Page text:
Trade and Industry Minister Rob Davies says he is 'proudly aware' of black empowerment gains. Picture: TREVOR SAMSON
Rob Davies. Picture: TREVOR SAMSON

THE financial services sector has committed itself to spending R122bn on various forms of black economic empowerment (BEE) over a period of five years.

The commitment was agreed by the Financial Services Sector Charter Council, which also thrashed out the new draft amended broad-based BEE code for the sector. The draft was published recently in the Government Gazette for public comment until May 17.

The sector includes banks, long-and short-term insurers, retirement-fund administrators, collective investment scheme companies, brokers and private equity firms, among others. The new draft code harmonises the existing code published in 2012 with the Department of Trade and Industry’s amended codes of good practice.

The council’s CEO Isaac Ramputa said the targeted R122bn would include both old and new money as well as the funding of the black industrialists programme. It would also be spent by the sector on financing empowerment transactions, providing finance for small, medium-sized and micro enterprises, affordable housing, infrastructure projects and financing risk capital.

The 2012 financial sector codes committed banks to R80bn in empowerment financing over the five years to 2017 and long-term insurers to R42bn — giving a total of R122bn.

The new draft financial services code’s scorecard has two unique elements that distinguish it from the general codes of good practice, namely empowerment-financing and access to financial services that are specific to the sector. Empowerment-financing includes support for black industrialists, a R100bn programme that government launched last year.

Trade and Industry Minister Rob Davies said the aim of these two elements was "to ensure support for black-owned entities (including black industrialists) and to ensure that people in marginalised areas have access to transaction, sales, and service points".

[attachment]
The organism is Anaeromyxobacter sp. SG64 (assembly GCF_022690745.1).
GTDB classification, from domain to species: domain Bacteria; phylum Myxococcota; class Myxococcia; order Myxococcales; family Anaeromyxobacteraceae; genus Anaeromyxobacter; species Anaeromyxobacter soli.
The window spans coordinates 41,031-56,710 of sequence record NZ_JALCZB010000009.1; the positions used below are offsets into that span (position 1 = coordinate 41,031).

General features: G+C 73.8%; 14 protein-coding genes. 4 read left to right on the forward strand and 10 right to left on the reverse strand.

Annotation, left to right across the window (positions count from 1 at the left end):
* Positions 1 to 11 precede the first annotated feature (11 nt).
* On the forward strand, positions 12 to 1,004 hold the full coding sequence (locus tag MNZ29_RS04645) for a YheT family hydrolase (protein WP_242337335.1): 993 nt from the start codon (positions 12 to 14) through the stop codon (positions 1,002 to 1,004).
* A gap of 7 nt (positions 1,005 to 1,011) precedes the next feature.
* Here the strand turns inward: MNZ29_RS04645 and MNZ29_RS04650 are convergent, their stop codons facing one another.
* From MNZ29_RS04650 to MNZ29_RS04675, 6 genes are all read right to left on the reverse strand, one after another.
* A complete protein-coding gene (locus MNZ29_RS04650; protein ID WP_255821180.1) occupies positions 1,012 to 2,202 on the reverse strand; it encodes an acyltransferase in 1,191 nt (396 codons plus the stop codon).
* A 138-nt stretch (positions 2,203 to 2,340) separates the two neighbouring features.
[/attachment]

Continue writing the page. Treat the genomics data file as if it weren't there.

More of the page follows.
He said most of the principles of the old code relating to ownership had been retained in the draft new code subject to periodic review by the charter council.

Reports would have to be submitted to the minister on the performance and dilution of black ownership in the sector.

Another key difference between the 2012 code and the new draft is that a bonus point is awarded for the employment of Africans at board level and in executive, senior, middle and junior management positions. This would be in addition to the points awarded for employing blacks in general at these levels. The 2012 code gave special attention to black women, but did not differentiate Africans from other blacks.

Mr Ramputa said Africans had been targeted in order to tackle the lack of progress made by the industry with their advancement.

He said the 2014 progress report of the Financial Services Sector Charter Council would be released shortly and would demonstrate that while the industry had made strong advances on black ownership, there were challenges with regard to human issues such as skills development and the appointment of black managers.

Mr Ramputa said the draft code had been thrashed out by members of the council, who include representatives of the various segments of the financial services industry, as well as the community and labour. If there were concerns, these had been dealt with during the council’s deliberations.

"Obviously, there are still some things we need to work on, for instance to clarify what is meant by black industrialists and how this will work in relation to the scorecard," Mr Ramputa said.

No change has been made to the "once empowered always empowered" principle embodied in the 2012 code, but the manner of achieving the required points will be linked to participating in funding black industrialists.